Non-limiting examples of promoter elements that are specifically or selectively expressed in hair follicle cells include the versican promoter (Naso et al., 1994, J. Biol. Chem. 269(52):32999-33008; Kishimoto et al., 1999, Proc. Natl. Acad. Sci. U.S.A. 96(13):7336-7341); the fibroblast growth factor 18 promoter (Kawano et al., 2005, J. Invest. Dermatol. 124(5):877-885; Shimokawa et al., 2003, Cancer Res. 63:6116-6120); the osteopontin promoter (Yu et al., 2001, J. Invest. Dermatol. 117(6):1554-1558; Wang et al., 2000, Oncogene 19(50):5801-5809; Tezuka et al., 1996, J. Biol. Chem. 271(37):22713-22717); and the prolactin promoter (Foitzik et al., 2003, Am. J. Pathol. 162(5):1611-1621; Takasuka et al., 1998, Endocrinology 139(3):1361-1368; Maurer et al., 1989, J. Biol. Chem. 264(12):6870-6873).

In specific, non-limiting embodiments, the present invention provides for transgenic animals containing a transgene which is CAD11 linked to one of the foregoing promoters. In a preferred, non-limiting embodiment, the present invention provides for a transgenic mouse containing a transgene which is CAD11, which may be murine or human CAD11, operably linked to a versican promoter.

Trangenic animals which may be produced according to the invention include, but are not limited to, transgenic mice, rats, goats, sheep, cats, and pigs. Standard techniques in the construction and analysis of transgenic animals may be performed as described in manuals such as “Manipulating the mouse embryo, A laboratory manual” 3rd Edition, 2003 (Nagy et al. Eds., pp. 289-358; Cold Spring Harbor Laboratory Press, Cold Spring Harbor, N.Y.). Transgenic animals may also be constructed by microinjection or electroporation of embryonic stem cells. The procedure to construct a transgenic line from an ES cell is also well known in the art and may be performed for example as described in manuals such as Nagy et al., 2003, supra.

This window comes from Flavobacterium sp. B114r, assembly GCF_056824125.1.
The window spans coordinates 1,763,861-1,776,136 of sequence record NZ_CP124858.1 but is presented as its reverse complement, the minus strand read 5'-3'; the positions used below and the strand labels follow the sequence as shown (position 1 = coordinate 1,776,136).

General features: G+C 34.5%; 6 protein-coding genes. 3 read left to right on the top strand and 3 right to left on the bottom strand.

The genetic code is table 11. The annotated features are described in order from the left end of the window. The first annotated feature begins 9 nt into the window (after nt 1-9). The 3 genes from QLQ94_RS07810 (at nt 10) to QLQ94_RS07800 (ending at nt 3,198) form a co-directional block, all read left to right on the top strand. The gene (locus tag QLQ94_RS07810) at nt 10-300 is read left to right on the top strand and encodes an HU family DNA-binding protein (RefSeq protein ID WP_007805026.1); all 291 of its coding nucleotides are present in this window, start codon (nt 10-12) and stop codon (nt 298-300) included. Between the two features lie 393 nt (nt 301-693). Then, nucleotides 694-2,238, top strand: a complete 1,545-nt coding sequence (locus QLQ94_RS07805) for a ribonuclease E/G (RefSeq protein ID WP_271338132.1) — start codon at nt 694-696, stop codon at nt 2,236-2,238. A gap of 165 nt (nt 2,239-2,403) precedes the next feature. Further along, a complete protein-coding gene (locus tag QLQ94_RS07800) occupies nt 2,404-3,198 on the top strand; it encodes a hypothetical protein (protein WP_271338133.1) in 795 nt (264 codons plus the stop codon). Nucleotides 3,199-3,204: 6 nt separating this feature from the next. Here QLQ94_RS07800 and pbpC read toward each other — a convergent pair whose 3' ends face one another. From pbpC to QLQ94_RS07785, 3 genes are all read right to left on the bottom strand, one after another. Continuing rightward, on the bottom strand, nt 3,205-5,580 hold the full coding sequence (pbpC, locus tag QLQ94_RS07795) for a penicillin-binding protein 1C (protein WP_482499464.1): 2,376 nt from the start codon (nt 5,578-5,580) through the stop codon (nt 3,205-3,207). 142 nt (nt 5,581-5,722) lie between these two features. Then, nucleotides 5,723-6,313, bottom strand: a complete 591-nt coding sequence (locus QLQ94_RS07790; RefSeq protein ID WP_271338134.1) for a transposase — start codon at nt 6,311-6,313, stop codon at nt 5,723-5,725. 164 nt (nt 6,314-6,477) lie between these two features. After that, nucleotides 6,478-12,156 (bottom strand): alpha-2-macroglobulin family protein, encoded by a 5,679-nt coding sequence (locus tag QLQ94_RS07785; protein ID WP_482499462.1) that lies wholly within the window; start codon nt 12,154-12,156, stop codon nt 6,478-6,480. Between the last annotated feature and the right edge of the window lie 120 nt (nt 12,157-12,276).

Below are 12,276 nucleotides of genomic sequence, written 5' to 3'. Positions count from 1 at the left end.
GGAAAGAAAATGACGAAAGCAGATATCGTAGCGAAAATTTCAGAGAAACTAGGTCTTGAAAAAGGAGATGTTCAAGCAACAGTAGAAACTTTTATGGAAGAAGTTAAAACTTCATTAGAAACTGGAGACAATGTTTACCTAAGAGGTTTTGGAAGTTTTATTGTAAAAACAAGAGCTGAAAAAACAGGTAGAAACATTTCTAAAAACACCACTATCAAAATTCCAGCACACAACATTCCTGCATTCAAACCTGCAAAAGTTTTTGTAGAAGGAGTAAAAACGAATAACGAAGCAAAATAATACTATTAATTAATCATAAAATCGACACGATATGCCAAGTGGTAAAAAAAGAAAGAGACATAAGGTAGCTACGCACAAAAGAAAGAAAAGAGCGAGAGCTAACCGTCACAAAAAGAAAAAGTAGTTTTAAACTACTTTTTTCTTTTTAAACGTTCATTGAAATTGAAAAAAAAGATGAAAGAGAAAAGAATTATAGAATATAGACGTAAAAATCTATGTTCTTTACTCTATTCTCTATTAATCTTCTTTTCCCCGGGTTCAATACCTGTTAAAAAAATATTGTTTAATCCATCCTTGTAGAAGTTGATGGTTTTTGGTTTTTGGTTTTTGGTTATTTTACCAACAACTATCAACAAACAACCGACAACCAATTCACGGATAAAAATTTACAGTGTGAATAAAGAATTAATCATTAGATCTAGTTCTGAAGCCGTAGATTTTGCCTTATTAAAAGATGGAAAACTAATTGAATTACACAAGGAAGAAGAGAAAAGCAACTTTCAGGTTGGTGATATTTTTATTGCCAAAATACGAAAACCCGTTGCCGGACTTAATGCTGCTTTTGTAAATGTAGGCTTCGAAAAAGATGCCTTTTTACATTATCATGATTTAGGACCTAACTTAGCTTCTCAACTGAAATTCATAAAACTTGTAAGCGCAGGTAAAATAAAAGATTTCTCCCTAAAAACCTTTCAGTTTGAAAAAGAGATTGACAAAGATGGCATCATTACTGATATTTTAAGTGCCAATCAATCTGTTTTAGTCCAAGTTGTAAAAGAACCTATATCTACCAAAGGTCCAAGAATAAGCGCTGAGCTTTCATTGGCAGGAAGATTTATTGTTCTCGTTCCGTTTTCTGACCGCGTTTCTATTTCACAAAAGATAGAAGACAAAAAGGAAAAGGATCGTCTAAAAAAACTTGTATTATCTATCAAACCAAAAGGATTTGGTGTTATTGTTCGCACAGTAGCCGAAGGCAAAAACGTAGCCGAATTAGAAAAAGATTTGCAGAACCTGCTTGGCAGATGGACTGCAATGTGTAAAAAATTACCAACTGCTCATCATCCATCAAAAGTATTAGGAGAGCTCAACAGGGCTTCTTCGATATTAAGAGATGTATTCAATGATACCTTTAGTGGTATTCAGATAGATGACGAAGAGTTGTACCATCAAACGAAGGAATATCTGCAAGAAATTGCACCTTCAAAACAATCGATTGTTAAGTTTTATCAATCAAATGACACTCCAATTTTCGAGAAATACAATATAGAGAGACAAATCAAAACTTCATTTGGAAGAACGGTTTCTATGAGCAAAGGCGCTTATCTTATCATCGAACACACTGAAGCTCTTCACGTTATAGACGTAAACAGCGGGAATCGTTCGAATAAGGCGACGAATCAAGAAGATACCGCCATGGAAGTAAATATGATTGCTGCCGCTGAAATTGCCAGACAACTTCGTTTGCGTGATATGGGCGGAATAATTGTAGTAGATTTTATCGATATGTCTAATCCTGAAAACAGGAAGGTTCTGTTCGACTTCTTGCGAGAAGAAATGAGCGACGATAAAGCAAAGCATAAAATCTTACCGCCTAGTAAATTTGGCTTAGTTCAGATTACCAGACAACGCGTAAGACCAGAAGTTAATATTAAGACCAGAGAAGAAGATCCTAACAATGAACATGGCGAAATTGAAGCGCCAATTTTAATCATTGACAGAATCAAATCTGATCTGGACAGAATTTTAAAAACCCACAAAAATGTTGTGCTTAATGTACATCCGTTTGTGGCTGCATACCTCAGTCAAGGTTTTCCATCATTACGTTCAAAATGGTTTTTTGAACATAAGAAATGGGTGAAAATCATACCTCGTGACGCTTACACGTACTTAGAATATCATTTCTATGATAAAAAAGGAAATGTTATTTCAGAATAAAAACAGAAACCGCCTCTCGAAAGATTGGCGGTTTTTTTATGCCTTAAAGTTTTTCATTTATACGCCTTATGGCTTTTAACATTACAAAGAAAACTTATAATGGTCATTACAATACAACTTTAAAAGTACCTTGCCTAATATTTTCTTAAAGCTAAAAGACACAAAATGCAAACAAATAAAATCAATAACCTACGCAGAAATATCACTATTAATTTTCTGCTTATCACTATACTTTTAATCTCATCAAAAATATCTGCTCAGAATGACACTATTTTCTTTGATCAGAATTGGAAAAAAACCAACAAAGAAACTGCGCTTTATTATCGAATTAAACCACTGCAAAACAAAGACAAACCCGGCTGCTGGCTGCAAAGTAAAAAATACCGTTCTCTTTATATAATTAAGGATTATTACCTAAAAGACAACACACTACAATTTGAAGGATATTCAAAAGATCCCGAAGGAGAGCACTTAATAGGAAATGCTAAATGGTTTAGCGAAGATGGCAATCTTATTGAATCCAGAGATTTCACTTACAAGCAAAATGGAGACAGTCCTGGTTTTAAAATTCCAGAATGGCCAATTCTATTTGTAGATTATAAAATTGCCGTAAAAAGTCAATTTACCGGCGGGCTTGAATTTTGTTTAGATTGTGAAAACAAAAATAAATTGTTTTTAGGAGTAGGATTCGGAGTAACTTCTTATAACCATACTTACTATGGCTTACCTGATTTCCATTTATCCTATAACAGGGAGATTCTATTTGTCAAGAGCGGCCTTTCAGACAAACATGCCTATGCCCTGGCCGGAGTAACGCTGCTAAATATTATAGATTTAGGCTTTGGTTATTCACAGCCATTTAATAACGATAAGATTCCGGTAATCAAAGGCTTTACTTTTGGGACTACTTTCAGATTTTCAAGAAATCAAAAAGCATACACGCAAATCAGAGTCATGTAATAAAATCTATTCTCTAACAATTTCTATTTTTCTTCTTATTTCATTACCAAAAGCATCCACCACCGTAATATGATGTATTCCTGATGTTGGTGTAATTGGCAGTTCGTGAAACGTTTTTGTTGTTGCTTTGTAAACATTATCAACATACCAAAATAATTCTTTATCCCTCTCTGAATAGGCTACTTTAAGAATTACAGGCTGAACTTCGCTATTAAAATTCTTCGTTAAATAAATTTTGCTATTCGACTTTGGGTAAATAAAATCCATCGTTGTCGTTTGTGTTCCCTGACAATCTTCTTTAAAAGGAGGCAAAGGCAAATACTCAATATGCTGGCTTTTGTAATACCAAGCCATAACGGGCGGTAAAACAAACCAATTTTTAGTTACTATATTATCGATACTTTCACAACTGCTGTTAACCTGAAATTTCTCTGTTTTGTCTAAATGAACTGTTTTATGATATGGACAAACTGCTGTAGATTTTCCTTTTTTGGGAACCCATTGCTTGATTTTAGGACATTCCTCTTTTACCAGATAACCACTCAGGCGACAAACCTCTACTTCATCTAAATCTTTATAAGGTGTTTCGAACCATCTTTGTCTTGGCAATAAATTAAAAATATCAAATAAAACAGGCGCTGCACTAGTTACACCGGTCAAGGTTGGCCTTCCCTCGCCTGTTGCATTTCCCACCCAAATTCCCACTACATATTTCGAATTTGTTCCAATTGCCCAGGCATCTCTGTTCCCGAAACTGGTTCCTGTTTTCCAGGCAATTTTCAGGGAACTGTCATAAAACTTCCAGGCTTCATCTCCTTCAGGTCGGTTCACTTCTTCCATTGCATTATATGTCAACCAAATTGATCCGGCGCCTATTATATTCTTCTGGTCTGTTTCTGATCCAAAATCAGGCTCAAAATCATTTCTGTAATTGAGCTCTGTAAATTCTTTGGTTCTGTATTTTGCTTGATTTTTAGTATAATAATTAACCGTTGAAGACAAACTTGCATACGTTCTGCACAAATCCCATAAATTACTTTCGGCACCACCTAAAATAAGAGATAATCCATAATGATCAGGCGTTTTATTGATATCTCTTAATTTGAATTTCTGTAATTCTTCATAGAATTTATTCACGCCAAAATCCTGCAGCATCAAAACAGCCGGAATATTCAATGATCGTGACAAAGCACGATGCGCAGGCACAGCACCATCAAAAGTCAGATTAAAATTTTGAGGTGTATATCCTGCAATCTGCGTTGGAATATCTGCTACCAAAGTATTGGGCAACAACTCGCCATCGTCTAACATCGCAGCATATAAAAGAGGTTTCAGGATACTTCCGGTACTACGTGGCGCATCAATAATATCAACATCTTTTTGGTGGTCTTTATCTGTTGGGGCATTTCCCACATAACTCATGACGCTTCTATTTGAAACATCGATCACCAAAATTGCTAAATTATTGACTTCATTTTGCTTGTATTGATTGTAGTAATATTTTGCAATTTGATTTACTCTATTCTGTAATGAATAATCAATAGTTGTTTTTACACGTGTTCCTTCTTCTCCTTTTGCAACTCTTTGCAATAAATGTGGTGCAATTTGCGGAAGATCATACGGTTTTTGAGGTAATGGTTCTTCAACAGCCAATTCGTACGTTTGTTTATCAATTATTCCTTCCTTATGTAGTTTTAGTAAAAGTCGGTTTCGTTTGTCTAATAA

In non-limiting embodiments wherein the transgenic animal is a CAD11 “knockout,” targeted disruption of a gene to generate a null or mutated allele is usually accomplished by insertion of a selectable marker (usually neomycin) into a gene causing disruption of splicing, promoter function, or reading frame, with or without deletion of some of the gene. Incorporation of the altered gene into the mouse genome depends upon replacement of the endogenous gene by homologous recombination through both of the arms of the altered gene into one allele of genomic DNA. Methods to prepare a mouse line with a targeted disruption or knockout of a specific gene is well known to the art and may for example be performed by routine techniques described in manuals such as Nagy et al., 2003, supra.

Conditional knockout mice may be prepared using the Cre-loxP System. When global removal of a gene of interest using conventional knockout methods results in embryonic lethality, a conditional knockout line of mice may be produced where tissue-specific deletions can still be studied in vivo. To knock out a gene in a specific tissue, an important exon of the targeted gene is subcloned in between two loxP sites (i.e., clone loxP elements in each of the introns flanking the exon to be deleted). Homologous recombinants are generated by a homologous recombination replacement event as with conventional targetings described above. In such animals the gene will retain normal function in the ES cells and in the parental chimeras and agouti heterozygotes and homozygotes, thus allowing the mice to survive and breed. After germline transmission has occurred and the mice are bred to homozygosity, the “floxed” mice may be bred to a tissue-specific Cre transgenic mouse, and in the resulting offspring, the exon will be removed only in that tissue. Thus the effect of ablation a gene activity may be studied in a cell, tissue or organ specific manner and the problem or embryonal lethality due to loss of the targeted gene is overcome. Conditional knockout mice may be constructed by methods well known to the art and may for example be performed by routine techniques described in manuals such as Nagy et al., 2003, supra.